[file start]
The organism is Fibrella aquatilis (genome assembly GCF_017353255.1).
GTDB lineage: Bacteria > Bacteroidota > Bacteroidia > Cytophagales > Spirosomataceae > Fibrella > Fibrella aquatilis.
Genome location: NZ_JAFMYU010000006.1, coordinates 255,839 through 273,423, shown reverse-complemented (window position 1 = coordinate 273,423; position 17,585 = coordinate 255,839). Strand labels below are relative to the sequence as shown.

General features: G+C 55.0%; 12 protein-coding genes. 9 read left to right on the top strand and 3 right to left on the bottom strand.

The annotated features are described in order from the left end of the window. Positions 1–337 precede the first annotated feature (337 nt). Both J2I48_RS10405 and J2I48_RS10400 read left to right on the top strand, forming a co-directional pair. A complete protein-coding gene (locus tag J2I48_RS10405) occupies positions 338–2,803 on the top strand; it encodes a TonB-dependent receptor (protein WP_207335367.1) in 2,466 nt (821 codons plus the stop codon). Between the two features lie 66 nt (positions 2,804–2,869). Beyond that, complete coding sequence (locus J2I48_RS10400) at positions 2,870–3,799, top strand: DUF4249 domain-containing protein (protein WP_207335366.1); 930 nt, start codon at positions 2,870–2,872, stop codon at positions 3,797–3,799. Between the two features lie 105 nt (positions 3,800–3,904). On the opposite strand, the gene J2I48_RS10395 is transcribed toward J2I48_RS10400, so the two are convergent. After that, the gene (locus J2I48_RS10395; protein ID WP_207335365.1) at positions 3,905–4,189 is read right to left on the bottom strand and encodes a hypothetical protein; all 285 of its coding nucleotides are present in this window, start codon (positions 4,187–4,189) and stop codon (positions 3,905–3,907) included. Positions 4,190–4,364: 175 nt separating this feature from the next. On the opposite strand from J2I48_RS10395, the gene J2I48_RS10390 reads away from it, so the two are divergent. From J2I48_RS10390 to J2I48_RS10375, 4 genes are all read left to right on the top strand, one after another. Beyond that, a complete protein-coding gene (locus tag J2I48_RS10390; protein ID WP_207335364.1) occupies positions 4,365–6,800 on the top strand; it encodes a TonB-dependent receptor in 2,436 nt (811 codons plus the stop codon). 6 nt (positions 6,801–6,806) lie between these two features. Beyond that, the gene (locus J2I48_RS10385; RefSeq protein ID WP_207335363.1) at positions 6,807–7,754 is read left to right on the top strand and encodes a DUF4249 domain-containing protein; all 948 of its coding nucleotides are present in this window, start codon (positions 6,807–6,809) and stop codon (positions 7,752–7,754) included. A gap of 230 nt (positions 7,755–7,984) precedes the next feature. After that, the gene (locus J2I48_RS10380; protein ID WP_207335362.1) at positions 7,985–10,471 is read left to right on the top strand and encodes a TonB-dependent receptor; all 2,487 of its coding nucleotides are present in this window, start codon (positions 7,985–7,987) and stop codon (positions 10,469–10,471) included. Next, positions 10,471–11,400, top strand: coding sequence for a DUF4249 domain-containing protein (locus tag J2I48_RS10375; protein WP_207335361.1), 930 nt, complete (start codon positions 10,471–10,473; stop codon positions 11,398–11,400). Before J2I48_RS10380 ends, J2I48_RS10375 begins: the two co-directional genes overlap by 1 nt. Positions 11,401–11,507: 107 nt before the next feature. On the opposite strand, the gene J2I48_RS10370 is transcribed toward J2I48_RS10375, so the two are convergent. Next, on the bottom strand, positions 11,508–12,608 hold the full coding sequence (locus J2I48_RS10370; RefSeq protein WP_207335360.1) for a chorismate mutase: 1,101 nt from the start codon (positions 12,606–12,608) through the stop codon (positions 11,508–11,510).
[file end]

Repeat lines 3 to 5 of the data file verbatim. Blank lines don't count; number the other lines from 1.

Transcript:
Genome location: NZ_JAFMYU010000006.1, coordinates 255,839 through 273,423, shown reverse-complemented (window position 1 = coordinate 273,423; position 17,585 = coordinate 255,839). Strand labels below are relative to the sequence as shown.

General features: G+C 55.0%; 12 protein-coding genes. 9 read left to right on the top strand and 3 right to left on the bottom strand.

The annotated features are described in order from the left end of the window. Positions 1–337 precede the first annotated feature (337 nt). Both J2I48_RS10405 and J2I48_RS10400 read left to right on the top strand, forming a co-directional pair. A complete protein-coding gene (locus tag J2I48_RS10405) occupies positions 338–2,803 on the top strand; it encodes a TonB-dependent receptor (protein WP_207335367.1) in 2,466 nt (821 codons plus the stop codon). Between the two features lie 66 nt (positions 2,804–2,869). Beyond that, complete coding sequence (locus J2I48_RS10400) at positions 2,870–3,799, top strand: DUF4249 domain-containing protein (protein WP_207335366.1); 930 nt, start codon at positions 2,870–2,872, stop codon at positions 3,797–3,799. Between the two features lie 105 nt (positions 3,800–3,904). On the opposite strand, the gene J2I48_RS10395 is transcribed toward J2I48_RS10400, so the two are convergent. After that, the gene (locus J2I48_RS10395; protein ID WP_207335365.1) at positions 3,905–4,189 is read right to left on the bottom strand and encodes a hypothetical protein; all 285 of its coding nucleotides are present in this window, start codon (positions 4,187–4,189) and stop codon (positions 3,905–3,907) included. Positions 4,190–4,364: 175 nt separating this feature from the next. On the opposite strand from J2I48_RS10395, the gene J2I48_RS10390 reads away from it, so the two are divergent. From J2I48_RS10390 to J2I48_RS10375, 4 genes are all read left to right on the top strand, one after another. Beyond that, a complete protein-coding gene (locus tag J2I48_RS10390; protein ID WP_207335364.1) occupies positions 4,365–6,800 on the top strand; it encodes a TonB-dependent receptor in 2,436 nt (811 codons plus the stop codon). 6 nt (positions 6,801–6,806) lie between these two features. Beyond that, the gene (locus J2I48_RS10385; RefSeq protein ID WP_207335363.1) at positions 6,807–7,754 is read left to right on the top strand and encodes a DUF4249 domain-containing protein; all 948 of its coding nucleotides are present in this window, start codon (positions 6,807–6,809) and stop codon (positions 7,752–7,754) included. A gap of 230 nt (positions 7,755–7,984) precedes the next feature. After that, the gene (locus J2I48_RS10380; protein ID WP_207335362.1) at positions 7,985–10,471 is read left to right on the top strand and encodes a TonB-dependent receptor; all 2,487 of its coding nucleotides are present in this window, start codon (positions 7,985–7,987) and stop codon (positions 10,469–10,471) included. Next, positions 10,471–11,400, top strand: coding sequence for a DUF4249 domain-containing protein (locus tag J2I48_RS10375; protein WP_207335361.1), 930 nt, complete (start codon positions 10,471–10,473; stop codon positions 11,398–11,400). Before J2I48_RS10380 ends, J2I48_RS10375 begins: the two co-directional genes overlap by 1 nt. Positions 11,401–11,507: 107 nt before the next feature. On the opposite strand, the gene J2I48_RS10370 is transcribed toward J2I48_RS10375, so the two are convergent. Next, on the bottom strand, positions 11,508–12,608 hold the full coding sequence (locus J2I48_RS10370; RefSeq protein WP_207335360.1) for a chorismate mutase: 1,101 nt from the start codon (positions 12,606–12,608) through the stop codon (positions 11,508–11,510).